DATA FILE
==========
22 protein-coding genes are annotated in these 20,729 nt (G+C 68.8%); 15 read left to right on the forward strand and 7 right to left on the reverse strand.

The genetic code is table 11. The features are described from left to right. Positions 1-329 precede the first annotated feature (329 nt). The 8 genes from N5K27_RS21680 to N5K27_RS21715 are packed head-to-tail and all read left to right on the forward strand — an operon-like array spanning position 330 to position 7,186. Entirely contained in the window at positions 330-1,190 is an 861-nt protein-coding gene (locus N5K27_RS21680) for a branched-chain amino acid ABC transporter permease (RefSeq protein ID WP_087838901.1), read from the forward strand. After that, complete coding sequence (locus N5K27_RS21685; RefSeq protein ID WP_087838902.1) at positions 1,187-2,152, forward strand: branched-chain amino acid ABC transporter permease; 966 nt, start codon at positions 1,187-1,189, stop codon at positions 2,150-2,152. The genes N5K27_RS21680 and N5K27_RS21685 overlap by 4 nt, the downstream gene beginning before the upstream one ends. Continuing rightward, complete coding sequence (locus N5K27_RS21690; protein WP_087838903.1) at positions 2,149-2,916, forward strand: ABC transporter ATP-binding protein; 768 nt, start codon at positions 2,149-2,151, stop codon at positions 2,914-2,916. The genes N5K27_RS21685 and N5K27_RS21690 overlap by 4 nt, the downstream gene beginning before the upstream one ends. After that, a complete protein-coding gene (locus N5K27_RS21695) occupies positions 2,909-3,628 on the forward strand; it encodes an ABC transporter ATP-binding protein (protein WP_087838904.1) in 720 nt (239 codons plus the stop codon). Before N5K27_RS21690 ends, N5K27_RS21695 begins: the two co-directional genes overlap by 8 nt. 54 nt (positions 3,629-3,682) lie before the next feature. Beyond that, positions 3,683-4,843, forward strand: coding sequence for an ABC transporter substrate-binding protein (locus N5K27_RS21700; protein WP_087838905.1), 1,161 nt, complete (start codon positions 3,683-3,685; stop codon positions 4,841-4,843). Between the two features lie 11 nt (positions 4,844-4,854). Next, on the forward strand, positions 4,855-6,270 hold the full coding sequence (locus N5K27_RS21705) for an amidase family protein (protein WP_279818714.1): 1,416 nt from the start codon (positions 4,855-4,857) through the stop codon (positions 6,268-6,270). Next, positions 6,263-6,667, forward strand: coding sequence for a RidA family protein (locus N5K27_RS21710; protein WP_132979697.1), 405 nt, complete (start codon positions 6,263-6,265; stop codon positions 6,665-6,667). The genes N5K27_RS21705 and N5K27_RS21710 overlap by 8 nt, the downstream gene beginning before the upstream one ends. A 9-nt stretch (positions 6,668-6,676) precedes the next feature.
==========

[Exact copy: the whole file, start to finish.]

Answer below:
22 protein-coding genes are annotated in these 20,729 nt (G+C 68.8%); 15 read left to right on the forward strand and 7 right to left on the reverse strand.

The genetic code is table 11. The features are described from left to right. Positions 1-329 precede the first annotated feature (329 nt). The 8 genes from N5K27_RS21680 to N5K27_RS21715 are packed head-to-tail and all read left to right on the forward strand — an operon-like array spanning position 330 to position 7,186. Entirely contained in the window at positions 330-1,190 is an 861-nt protein-coding gene (locus N5K27_RS21680) for a branched-chain amino acid ABC transporter permease (RefSeq protein ID WP_087838901.1), read from the forward strand. After that, complete coding sequence (locus N5K27_RS21685; RefSeq protein ID WP_087838902.1) at positions 1,187-2,152, forward strand: branched-chain amino acid ABC transporter permease; 966 nt, start codon at positions 1,187-1,189, stop codon at positions 2,150-2,152. The genes N5K27_RS21680 and N5K27_RS21685 overlap by 4 nt, the downstream gene beginning before the upstream one ends. Continuing rightward, complete coding sequence (locus N5K27_RS21690; protein WP_087838903.1) at positions 2,149-2,916, forward strand: ABC transporter ATP-binding protein; 768 nt, start codon at positions 2,149-2,151, stop codon at positions 2,914-2,916. The genes N5K27_RS21685 and N5K27_RS21690 overlap by 4 nt, the downstream gene beginning before the upstream one ends. After that, a complete protein-coding gene (locus N5K27_RS21695) occupies positions 2,909-3,628 on the forward strand; it encodes an ABC transporter ATP-binding protein (protein WP_087838904.1) in 720 nt (239 codons plus the stop codon). Before N5K27_RS21690 ends, N5K27_RS21695 begins: the two co-directional genes overlap by 8 nt. 54 nt (positions 3,629-3,682) lie before the next feature. Beyond that, positions 3,683-4,843, forward strand: coding sequence for an ABC transporter substrate-binding protein (locus N5K27_RS21700; protein WP_087838905.1), 1,161 nt, complete (start codon positions 3,683-3,685; stop codon positions 4,841-4,843). Between the two features lie 11 nt (positions 4,844-4,854). Next, on the forward strand, positions 4,855-6,270 hold the full coding sequence (locus N5K27_RS21705) for an amidase family protein (protein WP_279818714.1): 1,416 nt from the start codon (positions 4,855-4,857) through the stop codon (positions 6,268-6,270). Next, positions 6,263-6,667, forward strand: coding sequence for a RidA family protein (locus N5K27_RS21710; protein WP_132979697.1), 405 nt, complete (start codon positions 6,263-6,265; stop codon positions 6,665-6,667). The genes N5K27_RS21705 and N5K27_RS21710 overlap by 8 nt, the downstream gene beginning before the upstream one ends. A 9-nt stretch (positions 6,668-6,676) precedes the next feature.